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Book Review

The Hatching by Ezekiel Boone

The Hatching by Ezekiel Boone

Spiders (or arachnids if you are being posh) provoke strong reactions in some. One of my brothers, who still considers himself tough (even though he's now over 40) will move astonishingly fast in the opposite direction when encountering such a beast - usually with the result that his teenage daughter has to wrestle the creature into submission.

To be fair, I dislike all insects (and yes I know spiders aren't really Insects) with an equal vigor and only tolerate spiders becau...

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review written by Ant on Friday 21st April 2017
Book Review

From Darkest Skies by Sam Peters

From Darkest Skies by Sam Peters

It's funny how life seems to throw co-incidences at you. Until recently I'd never given the small island of Gibraltar any real thought. Then the company I work for expanded their services there which meant I needed to learn about this unusual British overseas territory.

A few weeks later the monumental car-crash that is Brexit reached it's Article 50 moment and Gibraltar hit the news. Not least as Spain took the opportunity to suggest they should claim it back - it's...

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review written by Ant on Tuesday 18th April 2017
Book Review

Haunted Futures by Salome Jones

Haunted Futures by Salome Jones

Haunted Futures is a collection presenting the uncertain future in many guises. Originally funded as part of a kickstarter campaign and edited by Salome Jones it features short stories from authors including Warren Ellis, Jeff Noon, Tricia Sullivan and SL Huang (amongst others).

The brief these authors we given was simply "interpret the phrase Haunted Futures as a story". From over four hundred submissions, fifteen of the best were chosen. The style of each story varies greatly, as ...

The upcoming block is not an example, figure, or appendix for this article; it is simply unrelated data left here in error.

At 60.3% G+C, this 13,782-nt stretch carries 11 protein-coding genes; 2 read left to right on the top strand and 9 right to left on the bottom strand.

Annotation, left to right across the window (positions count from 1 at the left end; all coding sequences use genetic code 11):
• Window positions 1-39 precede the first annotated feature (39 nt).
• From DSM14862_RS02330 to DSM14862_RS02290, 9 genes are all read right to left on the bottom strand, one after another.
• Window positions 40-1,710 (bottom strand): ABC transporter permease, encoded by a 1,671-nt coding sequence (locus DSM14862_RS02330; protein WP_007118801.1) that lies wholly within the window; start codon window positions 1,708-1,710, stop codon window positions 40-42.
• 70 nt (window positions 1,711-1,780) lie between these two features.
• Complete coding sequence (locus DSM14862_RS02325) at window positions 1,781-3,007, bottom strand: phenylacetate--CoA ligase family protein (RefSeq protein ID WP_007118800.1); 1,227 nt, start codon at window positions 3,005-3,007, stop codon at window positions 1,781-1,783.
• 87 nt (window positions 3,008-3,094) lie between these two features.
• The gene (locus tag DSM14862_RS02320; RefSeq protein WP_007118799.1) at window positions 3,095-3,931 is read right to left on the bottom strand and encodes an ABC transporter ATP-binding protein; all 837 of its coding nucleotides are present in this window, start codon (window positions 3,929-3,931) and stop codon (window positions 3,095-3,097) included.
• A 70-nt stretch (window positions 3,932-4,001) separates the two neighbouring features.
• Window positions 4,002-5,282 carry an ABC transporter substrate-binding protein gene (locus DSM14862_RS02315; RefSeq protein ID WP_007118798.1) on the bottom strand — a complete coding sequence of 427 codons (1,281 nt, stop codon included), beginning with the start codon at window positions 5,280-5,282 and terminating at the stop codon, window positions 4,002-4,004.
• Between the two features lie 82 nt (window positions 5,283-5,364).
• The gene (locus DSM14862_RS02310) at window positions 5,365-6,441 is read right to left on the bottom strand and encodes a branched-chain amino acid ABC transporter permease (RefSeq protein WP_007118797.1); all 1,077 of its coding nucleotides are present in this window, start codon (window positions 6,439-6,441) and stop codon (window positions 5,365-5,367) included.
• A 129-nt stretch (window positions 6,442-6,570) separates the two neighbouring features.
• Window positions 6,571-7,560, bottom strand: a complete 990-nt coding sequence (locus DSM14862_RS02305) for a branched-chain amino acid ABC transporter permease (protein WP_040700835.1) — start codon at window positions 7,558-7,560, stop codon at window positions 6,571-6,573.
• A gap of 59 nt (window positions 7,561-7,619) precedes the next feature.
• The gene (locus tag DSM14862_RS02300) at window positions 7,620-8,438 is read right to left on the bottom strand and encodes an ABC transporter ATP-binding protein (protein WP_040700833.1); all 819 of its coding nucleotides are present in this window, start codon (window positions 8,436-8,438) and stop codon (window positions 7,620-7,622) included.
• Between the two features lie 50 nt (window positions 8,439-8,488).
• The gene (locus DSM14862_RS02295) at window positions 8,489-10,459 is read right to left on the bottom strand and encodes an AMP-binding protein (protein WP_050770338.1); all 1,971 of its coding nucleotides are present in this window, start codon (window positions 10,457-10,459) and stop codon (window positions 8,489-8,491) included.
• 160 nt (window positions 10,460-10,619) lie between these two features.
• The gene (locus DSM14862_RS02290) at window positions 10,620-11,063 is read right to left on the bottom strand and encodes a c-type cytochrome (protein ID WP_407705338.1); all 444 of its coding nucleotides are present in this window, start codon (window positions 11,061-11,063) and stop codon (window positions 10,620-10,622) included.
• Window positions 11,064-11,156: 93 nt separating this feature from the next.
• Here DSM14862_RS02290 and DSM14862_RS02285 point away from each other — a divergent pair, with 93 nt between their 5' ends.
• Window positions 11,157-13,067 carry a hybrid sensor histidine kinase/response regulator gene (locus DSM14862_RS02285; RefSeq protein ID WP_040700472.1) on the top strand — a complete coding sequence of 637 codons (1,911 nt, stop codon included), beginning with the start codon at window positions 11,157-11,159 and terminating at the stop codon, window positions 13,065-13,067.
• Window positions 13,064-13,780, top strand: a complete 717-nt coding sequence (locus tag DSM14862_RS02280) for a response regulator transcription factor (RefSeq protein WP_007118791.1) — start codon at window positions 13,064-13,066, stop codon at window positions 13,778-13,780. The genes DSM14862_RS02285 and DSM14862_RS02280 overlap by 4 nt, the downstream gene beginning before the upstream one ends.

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review written by Ant on Tuesday 11th April 2017
Book Review

Space Team by Barry Hutchison

Space Team by Barry Hutchison

Space Team is one of those rare gems, a genuinely funny science fiction story that manages to entertain from beginning to end.

The book follows the miss-adventures of small-time conman Cal Carver, abducted by aliens from incarceration due to a case of mistaken identity. His day goes from bad to worse after two-thirds of the human race is wiped out in a single stroke and he's cajoled into taking part on a mission that turns into a frantic battle to save an entire alien civilizati...

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review written by Ant on Monday 3rd April 2017
Book Review

Slow Bullets by Alastair Reynolds

Slow Bullets by Alastair Reynolds

Slow Bullets won the 2016 Locus award for best Novella and was shortlisted for the Hugo (along with making a number of must read lists). As you would expect from a novella it's a short read at 192 pages but it packs in more ideas than many more weighty novels manage.

Narrated in the first person by Scur at some point in the future, Slow Bullets begins at the end of a vast conflict between hundreds of human-colonised worlds. The "Central Planets" fighting against the "Peripheral ...

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review written by Ant on Monday 27th February 2017
Book Review

A Closed and Common Orbit by Becky Chambers

A Closed and Common Orbit by Becky Chambers

A Book that brings you Home: Becky Chambers’A Close and Common Orbit.

 It took me a while to  work up the emotional energy to read Becky Chambers’ A Close and Common Orbit. This is Chambers’ second novel. Her first novel, A Long Way to a Small Angry Planet, was a unique self-published sci-fi novel that blew up in popularity. It made it onto the lists for several awards, including the shortlist for the Arthur C Clarke Award and the longlist for the Baileys Women's Prize f...

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review written by Sean Connolly on Thursday 23rd February 2017
Book Review

Borne by Jeff Vandermeer

Borne by Jeff Vandermeer

‘We all just want to be people, and none of us know what that really means.’ Jeff VandeMeer’s Rachel summarises the theme of his latest book best. The author’s first novel since his acclaimed Southern Reach Trilogy, Van de Meer’s Borne is a surreal piece of work that examines the idea of identity in a relentlessly unforgiving, post-apocalyptic setting.

Although broken into three sections, Borne is really a book of two halves. The first part is an intimate examination of Ra...